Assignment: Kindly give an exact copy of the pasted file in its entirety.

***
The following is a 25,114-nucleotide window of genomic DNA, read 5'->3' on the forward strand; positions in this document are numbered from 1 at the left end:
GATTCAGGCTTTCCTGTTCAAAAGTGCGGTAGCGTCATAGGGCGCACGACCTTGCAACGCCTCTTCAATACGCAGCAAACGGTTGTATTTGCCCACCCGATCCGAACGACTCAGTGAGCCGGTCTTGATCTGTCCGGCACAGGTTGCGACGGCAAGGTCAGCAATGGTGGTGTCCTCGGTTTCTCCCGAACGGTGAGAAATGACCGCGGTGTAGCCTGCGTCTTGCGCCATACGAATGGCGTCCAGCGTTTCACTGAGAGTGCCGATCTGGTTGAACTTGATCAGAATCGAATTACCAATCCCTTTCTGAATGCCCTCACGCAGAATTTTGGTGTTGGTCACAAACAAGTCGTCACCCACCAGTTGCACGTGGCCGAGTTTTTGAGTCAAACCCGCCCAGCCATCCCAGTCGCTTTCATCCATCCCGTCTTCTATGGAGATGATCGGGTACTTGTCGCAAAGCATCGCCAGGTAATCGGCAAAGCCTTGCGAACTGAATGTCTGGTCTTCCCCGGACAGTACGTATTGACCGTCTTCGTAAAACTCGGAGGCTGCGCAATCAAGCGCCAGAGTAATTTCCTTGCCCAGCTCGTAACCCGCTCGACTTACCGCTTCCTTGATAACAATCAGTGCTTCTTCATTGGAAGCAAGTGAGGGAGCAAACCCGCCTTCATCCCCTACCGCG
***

The following is a 25,114-nucleotide window of genomic DNA, read 5'->3' on the forward strand; positions in this document are numbered from 1 at the left end:
GATTCAGGCTTTCCTGTTCAAAAGTGCGGTAGCGTCATAGGGCGCACGACCTTGCAACGCCTCTTCAATACGCAGCAAACGGTTGTATTTGCCCACCCGATCCGAACGACTCAGTGAGCCGGTCTTGATCTGTCCGGCACAGGTTGCGACGGCAAGGTCAGCAATGGTGGTGTCCTCGGTTTCTCCCGAACGGTGAGAAATGACCGCGGTGTAGCCTGCGTCTTGCGCCATACGAATGGCGTCCAGCGTTTCACTGAGAGTGCCGATCTGGTTGAACTTGATCAGAATCGAATTACCAATCCCTTTCTGAATGCCCTCACGCAGAATTTTGGTGTTGGTCACAAACAAGTCGTCACCCACCAGTTGCACGTGGCCGAGTTTTTGAGTCAAACCCGCCCAGCCATCCCAGTCGCTTTCATCCATCCCGTCTTCTATGGAGATGATCGGGTACTTGTCGCAAAGCATCGCCAGGTAATCGGCAAAGCCTTGCGAACTGAATGTCTGGTCTTCCCCGGACAGTACGTATTGACCGTCTTCGTAAAACTCGGAGGCTGCGCAATCAAGCGCCAGAGTAATTTCCTTGCCCAGCTCGTAACCCGCTCGACTTACCGCTTCCTTGATAACAATCAGTGCTTCTTCATTGGAAGCAAGTGAGGGAGCAAACCCGCCTTCATCCCCTACCGCG